● Give brief instructions for purchasing books on the spot. Before you finish your presentation, quickly explain that you’ll respond to questions and that you have books to sell in a location you specify. If you’re in a bookstore, customers will have to make their purchases through the cashier and then bring books to you for autographing. Some conference organizers involve a local bookstore that handles all book sales, in which case you would direct audience members to the on-premises store.
How many books should you bring to an event? If you expect 30 people, you might conceivably sell between 5 and 18 books. For an audience of 12 to 15, plan to make between 3 and 8 sales. Certainly, though, there is a wide range of exceptions, so bring more books than you expect to sell. You might sell 35 copies of your gift book or local history book to 19 people during an engagement around the holidays. Or you might walk out of an event having sold zero books.
This may not be a reflection on you or the quality of your book. For the most part, if you appropriately entertain and/or inform the right audience, you will sell a nonfiction book to between 10 and 20 percent of attendees who are there because of a keen interest in your topic. You might sell more copies of your historical novel set in the Deep South to a group of DAR members. But always remember that the number of books sold on the spot is not the only measure of a successful event. Your public appearances will be much more enjoyable for all (including you) if you keep this in mind.
The E-Book Adaptation
What if your book is only in e-book form? Can you still sell copies when you do presentations? Sure you can.
Programs that promote e-books are just the same as programs that promote print-on-paper books, except that you don’t have a hard copy to show.
So why not make a prototype? Create one or more bound books to pass around while reminding your audience members that the book is instantly available via download. You might even pass around a digital device with the book loaded onto it.
And why not also develop a short video to introduce and promote the book and show it on a computer or TV screen so everyone can view it? A book trailer provides a great way to introduce an e-book by making it somehow more tangible.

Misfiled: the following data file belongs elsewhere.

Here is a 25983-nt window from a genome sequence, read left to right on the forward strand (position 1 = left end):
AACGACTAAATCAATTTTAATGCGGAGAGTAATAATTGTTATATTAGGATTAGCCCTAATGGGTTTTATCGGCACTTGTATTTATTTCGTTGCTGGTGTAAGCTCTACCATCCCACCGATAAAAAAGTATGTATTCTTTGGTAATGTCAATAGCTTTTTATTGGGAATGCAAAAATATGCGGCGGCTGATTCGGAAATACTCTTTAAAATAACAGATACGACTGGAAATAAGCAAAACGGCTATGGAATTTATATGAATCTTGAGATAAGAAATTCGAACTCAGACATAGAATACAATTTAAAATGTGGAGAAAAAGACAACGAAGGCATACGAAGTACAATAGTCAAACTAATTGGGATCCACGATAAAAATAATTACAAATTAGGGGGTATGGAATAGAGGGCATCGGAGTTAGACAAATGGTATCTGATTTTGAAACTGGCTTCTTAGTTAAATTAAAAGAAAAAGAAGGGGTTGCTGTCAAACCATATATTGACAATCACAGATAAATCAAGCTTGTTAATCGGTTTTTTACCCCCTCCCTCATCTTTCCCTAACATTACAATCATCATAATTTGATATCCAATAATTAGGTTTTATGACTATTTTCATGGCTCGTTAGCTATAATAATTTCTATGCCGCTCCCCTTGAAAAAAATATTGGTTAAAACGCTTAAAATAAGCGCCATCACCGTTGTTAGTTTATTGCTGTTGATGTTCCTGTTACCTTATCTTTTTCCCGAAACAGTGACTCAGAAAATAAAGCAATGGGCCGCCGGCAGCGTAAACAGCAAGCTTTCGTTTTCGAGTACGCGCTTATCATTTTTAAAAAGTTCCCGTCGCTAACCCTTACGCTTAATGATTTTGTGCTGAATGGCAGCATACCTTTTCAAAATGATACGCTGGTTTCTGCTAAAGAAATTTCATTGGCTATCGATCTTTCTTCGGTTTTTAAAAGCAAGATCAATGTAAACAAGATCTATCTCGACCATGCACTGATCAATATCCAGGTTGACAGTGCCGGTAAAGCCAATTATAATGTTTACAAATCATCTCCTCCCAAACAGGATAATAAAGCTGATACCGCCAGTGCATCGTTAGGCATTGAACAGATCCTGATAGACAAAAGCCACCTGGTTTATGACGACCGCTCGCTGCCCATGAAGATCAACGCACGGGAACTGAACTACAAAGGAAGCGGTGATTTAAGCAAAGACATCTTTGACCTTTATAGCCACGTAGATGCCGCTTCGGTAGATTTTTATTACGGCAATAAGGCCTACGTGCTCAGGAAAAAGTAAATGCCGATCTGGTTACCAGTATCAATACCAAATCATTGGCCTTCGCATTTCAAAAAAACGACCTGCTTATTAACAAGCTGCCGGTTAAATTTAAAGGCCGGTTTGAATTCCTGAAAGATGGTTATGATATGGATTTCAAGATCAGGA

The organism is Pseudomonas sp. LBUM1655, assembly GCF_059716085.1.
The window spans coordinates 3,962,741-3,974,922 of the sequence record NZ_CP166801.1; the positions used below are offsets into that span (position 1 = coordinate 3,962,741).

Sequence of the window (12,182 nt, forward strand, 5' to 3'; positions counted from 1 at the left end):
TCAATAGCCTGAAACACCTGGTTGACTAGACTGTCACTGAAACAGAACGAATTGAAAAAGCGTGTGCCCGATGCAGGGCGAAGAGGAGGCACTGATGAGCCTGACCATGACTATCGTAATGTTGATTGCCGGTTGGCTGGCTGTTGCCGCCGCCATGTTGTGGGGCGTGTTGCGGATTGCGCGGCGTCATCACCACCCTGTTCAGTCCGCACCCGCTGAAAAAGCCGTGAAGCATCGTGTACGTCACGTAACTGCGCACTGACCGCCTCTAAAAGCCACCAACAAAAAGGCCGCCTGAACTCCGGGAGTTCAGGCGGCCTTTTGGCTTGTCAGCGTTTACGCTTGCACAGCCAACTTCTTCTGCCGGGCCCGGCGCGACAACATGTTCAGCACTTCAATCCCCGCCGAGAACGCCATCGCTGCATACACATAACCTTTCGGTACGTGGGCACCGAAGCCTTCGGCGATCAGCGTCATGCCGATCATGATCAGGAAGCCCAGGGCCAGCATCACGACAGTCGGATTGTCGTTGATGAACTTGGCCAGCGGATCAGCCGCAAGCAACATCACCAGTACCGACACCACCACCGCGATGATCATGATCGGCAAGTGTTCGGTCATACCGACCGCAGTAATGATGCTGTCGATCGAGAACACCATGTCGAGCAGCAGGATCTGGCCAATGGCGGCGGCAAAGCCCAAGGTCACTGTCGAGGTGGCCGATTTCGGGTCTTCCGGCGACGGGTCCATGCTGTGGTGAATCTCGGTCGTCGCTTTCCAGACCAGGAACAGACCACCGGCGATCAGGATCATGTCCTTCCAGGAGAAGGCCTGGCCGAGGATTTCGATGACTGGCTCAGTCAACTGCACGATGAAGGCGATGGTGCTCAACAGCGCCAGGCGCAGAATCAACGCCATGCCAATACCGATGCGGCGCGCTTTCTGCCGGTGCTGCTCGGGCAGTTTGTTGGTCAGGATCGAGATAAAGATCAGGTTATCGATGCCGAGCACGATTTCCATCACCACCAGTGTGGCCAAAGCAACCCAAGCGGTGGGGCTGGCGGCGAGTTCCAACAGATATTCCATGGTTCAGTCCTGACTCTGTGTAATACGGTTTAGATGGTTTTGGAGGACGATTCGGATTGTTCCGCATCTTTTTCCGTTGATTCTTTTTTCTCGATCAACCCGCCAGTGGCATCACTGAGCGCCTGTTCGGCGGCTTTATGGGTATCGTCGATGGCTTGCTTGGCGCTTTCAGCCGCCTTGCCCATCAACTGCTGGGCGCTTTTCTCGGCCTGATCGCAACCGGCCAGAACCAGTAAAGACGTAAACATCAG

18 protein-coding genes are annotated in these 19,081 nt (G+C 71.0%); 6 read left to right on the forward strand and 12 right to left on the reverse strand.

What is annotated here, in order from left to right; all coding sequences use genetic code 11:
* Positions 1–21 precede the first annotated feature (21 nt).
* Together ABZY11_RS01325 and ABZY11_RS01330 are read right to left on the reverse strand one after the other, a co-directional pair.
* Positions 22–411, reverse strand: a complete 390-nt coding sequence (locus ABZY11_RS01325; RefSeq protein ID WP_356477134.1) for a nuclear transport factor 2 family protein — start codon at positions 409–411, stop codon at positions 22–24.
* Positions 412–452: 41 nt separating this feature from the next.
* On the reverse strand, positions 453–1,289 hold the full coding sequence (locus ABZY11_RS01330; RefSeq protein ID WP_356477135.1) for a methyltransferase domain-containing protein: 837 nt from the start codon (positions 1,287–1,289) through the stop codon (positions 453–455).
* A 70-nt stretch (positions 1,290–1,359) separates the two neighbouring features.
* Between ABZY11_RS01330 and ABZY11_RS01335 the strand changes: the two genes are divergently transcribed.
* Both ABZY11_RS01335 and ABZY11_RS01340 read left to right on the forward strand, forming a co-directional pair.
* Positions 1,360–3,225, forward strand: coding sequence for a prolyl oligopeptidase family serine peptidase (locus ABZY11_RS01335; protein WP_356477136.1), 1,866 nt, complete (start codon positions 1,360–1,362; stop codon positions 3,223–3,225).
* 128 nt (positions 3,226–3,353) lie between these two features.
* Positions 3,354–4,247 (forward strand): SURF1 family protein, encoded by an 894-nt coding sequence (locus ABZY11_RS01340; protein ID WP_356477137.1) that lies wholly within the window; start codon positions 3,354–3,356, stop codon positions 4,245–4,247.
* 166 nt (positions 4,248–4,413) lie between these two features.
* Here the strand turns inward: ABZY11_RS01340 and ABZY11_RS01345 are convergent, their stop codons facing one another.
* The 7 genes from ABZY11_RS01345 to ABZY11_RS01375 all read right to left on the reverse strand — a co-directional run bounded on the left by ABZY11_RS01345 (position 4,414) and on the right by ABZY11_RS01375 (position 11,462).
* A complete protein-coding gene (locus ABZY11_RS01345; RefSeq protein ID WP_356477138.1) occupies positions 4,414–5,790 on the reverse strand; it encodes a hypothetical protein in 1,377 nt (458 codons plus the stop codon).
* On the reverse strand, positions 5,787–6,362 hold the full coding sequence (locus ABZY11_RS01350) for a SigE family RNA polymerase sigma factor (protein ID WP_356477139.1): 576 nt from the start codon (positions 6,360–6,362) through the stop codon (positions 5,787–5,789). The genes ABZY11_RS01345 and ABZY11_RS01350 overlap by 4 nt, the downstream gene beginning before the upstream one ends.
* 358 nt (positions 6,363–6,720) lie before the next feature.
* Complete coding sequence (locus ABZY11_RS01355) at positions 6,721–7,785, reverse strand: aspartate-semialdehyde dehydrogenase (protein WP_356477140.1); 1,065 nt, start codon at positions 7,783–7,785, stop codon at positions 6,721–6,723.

Other ways to make e-books physically present include running the trailer and/or displaying the book cover on a couple of digital picture frames situated in prominent places around the room, and giving everybody a hard copy of a sample chapter.
As at events for print books, have plenty of quality promotional postcards or bookmarks on hand, and since you have no physical books to autograph, offer to autograph them.
To stimulate downloads, take orders on the spot and offer coupons that will get buyers a discount when they order from your site.
Or, if you are suggesting that attendees order for their Kindles, Nooks, or iPads, offer a gift in exchange for a copy of an order confirmation. The gift might be a report related to the topic of the book, or a short story if what you write is fiction.
Be sure to get names, email addresses, and business cards from attendees at your e-book event so you can add them to your email list and send news of future presentations, special offers, new books, and more.
Patricia Fry is the author of more than 30 books and has contributed hundreds of articles to periodicals including Writer’s Digest, the Los Angeles Times, and the Artist’s Magazine. She established her own publishing company, Matilija Press, in 1983, and is the executive director of the Small Publishers, Artists, and Writers Network (SPAWN). This article is derived from her latest title, Talk Up Your Book, published by Allworth Press. To learn more: matilijapress.com.